Are you two going traveling this year like you did before, Ken?

  7. No travels, this year, Diogenes. CHM needs to be back in Paris starting Saturday, so our visit is short this year.

    Gaynor, I didn't cook the chicken in an actual tajine this year, even though we have a couple of them. The tajine is optional.

    OFG, sorry I failed to leave a comment on your blog. The cheese you made looked wonderful. I love the French Neufchâtel cheese and it would be interesting to see how the taste compares.

    Evelyn, CHM and I are on our laptops in the living room most of the day.

    Carolyn, Bertie was nervous because there were dogs around, and CHM calmed him down.

  8. Celiac Husband, quinoa would be good, or rice, or maybe millet. Millet might be the closest thing to couscous, and I assume it is gluten-free.

  9. Thank you Carolyn and Evelyn for your kind words.

    Diogenes, your grand-dad has to be in Paris for the delivery of all those boxes next week.

    Just like the people who live here, Callie and Bertie have been extremely nice and cheerful.

  10. I had never heard of ras-al-hanout until recently, in a recipe for Moroccan pork stew. I found it in a health food store here in Vernon. I had already made the recipe with the spices suggested as a substitute for it. I actually liked it better with the substitutes. Maybe it had been on the shelf for a while or something, but I thought it tasted vaguely like pencil shavings smell!

  11. Margaret, it does sound like the raz-el-hanout that you found had been on the shelf a little too long. Spices can lose some of their pungency and good flavor over time. Also, there are dozens, maybe more, combinations of spices that are sold under the ras-el-hanout name. You can substitue and customize at will.

  12. Excellent looking Moroccan Chicken dish, Ken! I'm thinking couscous with mine. A little different recipe than one I've made before. I'll be giving your version a try after I buy some prunes.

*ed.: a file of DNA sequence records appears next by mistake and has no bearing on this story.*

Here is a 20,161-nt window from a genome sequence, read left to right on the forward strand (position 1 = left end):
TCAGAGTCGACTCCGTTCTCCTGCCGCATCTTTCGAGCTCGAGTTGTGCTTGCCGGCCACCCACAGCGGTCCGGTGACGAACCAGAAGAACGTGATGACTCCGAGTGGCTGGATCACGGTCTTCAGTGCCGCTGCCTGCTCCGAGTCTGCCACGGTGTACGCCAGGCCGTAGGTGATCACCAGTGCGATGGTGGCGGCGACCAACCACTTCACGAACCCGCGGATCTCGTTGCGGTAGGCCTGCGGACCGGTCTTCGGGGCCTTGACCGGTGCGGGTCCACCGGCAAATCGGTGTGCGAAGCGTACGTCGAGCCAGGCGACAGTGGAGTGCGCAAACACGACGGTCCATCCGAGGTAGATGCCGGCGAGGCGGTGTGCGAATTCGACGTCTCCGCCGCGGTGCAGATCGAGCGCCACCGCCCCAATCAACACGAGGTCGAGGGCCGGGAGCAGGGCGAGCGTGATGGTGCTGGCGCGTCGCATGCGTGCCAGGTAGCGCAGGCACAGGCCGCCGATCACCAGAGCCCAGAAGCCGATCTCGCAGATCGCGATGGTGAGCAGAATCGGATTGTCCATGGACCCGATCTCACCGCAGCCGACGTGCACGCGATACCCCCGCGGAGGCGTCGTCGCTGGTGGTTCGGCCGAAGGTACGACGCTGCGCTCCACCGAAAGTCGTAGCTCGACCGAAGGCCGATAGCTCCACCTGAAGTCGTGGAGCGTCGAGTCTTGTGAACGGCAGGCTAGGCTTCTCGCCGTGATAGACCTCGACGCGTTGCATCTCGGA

CHM did a fine job calming Bertie down. Your poubette looks very similar to the ones here in Eugene.

    Mary in Oregon


  13. The poulet aux pruneaux looks delicious. I bought a tajine a couple of years ago and then realized I can't use it on an electric stove, although it's had a couple of outings inside the oven, after I've removed the racks to accommodate its height. Next time, I'll measure.

  14. Supposedly the shape of the tajine allows steam to rise, condense and fall back to keep everything moist. You are supposed to put cold water in the cup on the lid handle to encourage the condensation. I've never bothered purchasing one and find an ordinary stockpot or casserole is perfectly adequate.

    For me the main difference between an Indian spice mix and a North African one is fenugreek.

  15. That's interesting, Susan, but I have a tin of Bolst's Curry Powder, purchased in London but imported from India, that has fenugreek listed as an ingredient. And I have a bag of Ras el hanout that does not contain fenugreek! I don't think there's any definitive list of spices that go into either mixture. I've never seen Ras el hanout with mustard seeds listed as an ingredient, however. The Bolst's has mustard in it.

  16. Sorry Ken - you misunderstood me - I meant ras el hanout never has fenugreek and curry mixes usually do. It's fenugreek more than anything else that gives the classic curry smell.

  17. Susan, okay. I still see a lot of recipes for the ras-el-hanout powder that contain fenugreek, but none with mustard seeds.